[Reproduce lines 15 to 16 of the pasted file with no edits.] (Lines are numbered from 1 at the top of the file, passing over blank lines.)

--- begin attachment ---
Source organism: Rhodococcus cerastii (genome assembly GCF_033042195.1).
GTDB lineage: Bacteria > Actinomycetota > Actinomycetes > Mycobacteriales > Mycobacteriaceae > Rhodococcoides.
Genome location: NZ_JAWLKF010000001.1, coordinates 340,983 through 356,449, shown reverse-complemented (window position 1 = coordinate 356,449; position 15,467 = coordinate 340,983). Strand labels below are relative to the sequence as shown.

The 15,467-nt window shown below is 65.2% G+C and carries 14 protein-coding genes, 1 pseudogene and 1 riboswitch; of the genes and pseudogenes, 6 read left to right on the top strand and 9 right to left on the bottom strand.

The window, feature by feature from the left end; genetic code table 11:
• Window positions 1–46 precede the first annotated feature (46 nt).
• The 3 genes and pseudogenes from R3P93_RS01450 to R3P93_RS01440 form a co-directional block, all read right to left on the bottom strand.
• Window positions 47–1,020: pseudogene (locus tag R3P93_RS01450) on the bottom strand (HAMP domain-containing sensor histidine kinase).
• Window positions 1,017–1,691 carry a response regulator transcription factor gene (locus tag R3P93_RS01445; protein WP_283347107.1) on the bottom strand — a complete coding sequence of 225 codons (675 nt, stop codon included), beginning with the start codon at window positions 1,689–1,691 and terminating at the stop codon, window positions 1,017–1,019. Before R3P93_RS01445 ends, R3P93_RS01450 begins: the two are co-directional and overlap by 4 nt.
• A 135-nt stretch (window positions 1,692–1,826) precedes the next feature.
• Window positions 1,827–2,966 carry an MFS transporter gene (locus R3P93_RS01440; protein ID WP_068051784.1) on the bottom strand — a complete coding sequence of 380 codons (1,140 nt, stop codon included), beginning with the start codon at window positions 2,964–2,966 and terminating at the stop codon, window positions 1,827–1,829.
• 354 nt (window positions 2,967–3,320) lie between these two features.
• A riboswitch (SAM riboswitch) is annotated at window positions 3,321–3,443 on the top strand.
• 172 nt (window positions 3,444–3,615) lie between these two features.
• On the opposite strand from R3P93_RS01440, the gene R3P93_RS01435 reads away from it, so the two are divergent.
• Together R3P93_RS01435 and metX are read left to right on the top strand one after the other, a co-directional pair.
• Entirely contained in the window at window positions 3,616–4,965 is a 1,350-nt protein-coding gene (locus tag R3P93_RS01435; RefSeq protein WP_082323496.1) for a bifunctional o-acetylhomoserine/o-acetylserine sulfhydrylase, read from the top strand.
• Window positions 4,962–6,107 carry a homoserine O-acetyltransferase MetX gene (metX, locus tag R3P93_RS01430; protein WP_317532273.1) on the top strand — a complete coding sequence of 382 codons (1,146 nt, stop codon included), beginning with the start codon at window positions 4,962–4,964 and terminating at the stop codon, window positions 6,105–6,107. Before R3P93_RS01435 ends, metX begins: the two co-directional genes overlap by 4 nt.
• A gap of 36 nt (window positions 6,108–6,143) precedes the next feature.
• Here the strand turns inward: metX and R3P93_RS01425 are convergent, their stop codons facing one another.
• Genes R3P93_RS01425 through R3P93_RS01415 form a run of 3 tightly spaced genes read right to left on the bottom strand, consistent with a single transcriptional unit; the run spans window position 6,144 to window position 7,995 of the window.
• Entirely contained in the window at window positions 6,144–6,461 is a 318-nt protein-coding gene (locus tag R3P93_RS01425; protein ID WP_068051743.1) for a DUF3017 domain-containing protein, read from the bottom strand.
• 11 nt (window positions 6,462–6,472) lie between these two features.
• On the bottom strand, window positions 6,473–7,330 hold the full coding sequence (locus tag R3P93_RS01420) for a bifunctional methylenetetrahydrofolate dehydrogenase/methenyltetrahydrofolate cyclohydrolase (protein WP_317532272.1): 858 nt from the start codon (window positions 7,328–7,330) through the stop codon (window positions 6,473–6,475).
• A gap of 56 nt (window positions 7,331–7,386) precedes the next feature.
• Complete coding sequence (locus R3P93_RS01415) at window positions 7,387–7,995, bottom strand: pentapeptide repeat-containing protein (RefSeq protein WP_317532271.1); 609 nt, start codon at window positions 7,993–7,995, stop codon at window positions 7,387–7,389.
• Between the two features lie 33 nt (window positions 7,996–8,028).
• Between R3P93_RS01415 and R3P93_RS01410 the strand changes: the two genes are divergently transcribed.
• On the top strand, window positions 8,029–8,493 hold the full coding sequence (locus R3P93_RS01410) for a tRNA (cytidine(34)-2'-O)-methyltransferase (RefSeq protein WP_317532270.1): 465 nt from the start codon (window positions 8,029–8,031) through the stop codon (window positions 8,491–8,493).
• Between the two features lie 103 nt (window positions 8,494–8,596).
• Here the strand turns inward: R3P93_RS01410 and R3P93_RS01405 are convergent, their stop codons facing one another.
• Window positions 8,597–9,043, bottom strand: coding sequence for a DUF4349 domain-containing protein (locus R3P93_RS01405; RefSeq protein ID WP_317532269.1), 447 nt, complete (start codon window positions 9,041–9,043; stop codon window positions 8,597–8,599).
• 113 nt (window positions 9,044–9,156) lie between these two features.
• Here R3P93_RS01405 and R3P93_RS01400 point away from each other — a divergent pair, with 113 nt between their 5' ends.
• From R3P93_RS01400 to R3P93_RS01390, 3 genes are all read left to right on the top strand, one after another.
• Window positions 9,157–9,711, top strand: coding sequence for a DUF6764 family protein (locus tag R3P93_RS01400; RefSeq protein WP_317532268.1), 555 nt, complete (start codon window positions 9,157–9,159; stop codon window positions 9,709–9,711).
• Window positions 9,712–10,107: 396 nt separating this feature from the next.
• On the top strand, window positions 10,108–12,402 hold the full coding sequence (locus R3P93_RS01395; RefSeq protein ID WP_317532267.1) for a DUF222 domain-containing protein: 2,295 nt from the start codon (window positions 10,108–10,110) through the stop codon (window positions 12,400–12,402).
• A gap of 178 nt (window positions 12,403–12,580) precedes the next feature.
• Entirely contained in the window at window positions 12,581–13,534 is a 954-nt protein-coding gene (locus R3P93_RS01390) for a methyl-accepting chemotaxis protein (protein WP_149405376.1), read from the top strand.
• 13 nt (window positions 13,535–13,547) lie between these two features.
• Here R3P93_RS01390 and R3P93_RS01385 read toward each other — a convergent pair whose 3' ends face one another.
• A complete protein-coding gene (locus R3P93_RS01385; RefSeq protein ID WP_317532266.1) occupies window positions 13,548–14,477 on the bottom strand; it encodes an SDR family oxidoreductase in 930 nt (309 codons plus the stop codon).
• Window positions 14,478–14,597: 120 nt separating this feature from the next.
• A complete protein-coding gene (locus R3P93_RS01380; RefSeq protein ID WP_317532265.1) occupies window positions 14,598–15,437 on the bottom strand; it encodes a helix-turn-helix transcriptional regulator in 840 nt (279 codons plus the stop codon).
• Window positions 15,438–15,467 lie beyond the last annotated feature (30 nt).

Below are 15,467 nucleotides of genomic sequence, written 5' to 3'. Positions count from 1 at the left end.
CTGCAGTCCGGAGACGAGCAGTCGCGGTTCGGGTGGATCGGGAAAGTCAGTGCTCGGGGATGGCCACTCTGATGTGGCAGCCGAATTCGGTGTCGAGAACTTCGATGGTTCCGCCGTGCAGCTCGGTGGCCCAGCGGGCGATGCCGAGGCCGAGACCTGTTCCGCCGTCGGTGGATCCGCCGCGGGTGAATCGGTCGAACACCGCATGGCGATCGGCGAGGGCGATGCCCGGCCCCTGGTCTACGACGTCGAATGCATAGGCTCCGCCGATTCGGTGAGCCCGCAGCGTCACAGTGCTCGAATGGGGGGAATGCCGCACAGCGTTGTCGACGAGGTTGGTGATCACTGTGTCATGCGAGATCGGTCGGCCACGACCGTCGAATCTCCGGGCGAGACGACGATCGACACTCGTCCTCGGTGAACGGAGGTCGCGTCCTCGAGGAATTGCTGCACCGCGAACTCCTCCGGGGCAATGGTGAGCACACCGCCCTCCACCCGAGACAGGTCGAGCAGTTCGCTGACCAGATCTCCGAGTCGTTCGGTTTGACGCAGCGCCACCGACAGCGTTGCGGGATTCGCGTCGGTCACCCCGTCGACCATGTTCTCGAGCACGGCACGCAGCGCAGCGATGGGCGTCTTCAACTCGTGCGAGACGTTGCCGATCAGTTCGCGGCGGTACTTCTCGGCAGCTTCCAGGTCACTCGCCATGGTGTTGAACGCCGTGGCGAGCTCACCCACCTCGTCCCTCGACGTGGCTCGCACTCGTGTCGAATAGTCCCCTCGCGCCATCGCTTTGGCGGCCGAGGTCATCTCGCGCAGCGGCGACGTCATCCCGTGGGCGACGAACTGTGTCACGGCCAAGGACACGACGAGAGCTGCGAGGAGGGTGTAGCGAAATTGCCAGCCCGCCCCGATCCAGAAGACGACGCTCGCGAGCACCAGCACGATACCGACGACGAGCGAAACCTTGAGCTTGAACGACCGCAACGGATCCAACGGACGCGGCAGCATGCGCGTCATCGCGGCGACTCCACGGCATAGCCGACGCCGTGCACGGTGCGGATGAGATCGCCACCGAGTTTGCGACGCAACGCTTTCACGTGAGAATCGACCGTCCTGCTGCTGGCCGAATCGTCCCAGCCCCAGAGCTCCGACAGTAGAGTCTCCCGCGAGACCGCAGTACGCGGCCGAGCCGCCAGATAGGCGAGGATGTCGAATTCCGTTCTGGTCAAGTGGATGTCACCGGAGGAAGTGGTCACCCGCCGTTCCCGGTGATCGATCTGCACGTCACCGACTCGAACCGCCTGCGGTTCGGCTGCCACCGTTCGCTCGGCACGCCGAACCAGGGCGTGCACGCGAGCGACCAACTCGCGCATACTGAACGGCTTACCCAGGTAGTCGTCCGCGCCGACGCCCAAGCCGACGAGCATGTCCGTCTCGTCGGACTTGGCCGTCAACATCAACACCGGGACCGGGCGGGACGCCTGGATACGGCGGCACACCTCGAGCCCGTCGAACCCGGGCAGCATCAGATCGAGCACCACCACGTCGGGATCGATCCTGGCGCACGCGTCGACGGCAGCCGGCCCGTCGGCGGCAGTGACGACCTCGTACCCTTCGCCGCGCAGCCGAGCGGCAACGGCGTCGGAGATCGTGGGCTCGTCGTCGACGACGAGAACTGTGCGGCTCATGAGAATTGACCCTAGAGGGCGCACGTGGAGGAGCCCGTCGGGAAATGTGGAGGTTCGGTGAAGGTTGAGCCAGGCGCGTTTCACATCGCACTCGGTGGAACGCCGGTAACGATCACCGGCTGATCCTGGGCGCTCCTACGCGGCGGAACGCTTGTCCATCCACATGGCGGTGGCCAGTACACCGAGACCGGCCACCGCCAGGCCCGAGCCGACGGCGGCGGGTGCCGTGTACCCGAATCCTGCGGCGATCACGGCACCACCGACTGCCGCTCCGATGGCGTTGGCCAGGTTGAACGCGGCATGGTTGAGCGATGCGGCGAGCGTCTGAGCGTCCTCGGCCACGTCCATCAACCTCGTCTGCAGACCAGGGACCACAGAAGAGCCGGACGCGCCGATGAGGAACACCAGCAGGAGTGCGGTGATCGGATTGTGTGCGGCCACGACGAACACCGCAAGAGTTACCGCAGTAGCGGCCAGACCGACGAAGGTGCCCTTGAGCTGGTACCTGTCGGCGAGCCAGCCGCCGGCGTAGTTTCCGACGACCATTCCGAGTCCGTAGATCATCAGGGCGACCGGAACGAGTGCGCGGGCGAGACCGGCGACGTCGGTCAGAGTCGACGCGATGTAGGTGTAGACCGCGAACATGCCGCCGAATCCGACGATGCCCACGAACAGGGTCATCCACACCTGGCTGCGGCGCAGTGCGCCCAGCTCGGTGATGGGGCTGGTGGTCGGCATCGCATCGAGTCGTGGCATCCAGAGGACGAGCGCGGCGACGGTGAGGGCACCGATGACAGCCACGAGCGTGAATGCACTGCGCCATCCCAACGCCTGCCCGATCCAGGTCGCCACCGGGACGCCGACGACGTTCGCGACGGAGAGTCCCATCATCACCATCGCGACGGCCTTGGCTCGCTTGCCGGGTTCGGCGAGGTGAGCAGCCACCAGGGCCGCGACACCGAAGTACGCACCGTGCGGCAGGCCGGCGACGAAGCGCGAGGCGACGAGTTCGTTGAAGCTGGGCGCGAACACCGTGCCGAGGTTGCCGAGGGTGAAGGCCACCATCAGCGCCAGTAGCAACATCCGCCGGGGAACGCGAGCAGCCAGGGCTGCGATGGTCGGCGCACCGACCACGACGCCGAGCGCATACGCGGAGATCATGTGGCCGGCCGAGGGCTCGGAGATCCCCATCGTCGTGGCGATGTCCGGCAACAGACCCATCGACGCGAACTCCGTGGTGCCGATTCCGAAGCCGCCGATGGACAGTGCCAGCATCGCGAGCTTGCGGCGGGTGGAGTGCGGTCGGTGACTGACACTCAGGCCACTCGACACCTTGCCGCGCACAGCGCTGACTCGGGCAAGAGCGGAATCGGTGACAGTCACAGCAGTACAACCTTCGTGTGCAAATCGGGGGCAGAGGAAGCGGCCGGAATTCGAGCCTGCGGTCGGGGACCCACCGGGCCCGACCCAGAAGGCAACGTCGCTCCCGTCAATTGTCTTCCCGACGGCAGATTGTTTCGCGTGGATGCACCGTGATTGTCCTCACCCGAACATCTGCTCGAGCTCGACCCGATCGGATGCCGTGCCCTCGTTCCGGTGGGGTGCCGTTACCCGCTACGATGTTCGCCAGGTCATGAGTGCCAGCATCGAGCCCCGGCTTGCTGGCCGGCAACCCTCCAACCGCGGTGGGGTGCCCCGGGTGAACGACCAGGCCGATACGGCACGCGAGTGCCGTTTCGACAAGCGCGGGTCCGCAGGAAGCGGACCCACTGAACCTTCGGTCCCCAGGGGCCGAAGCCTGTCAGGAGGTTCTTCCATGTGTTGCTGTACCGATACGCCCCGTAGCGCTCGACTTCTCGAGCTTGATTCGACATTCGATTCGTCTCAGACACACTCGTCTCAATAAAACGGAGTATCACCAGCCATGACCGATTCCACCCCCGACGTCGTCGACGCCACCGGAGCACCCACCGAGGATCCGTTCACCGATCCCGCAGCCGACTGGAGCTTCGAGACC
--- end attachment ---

• On the opposite strand from R3P93_RS01440, the gene R3P93_RS01435 reads away from it, so the two are divergent.
• Together R3P93_RS01435 and metX are read left to right on the top strand one after the other, a co-directional pair.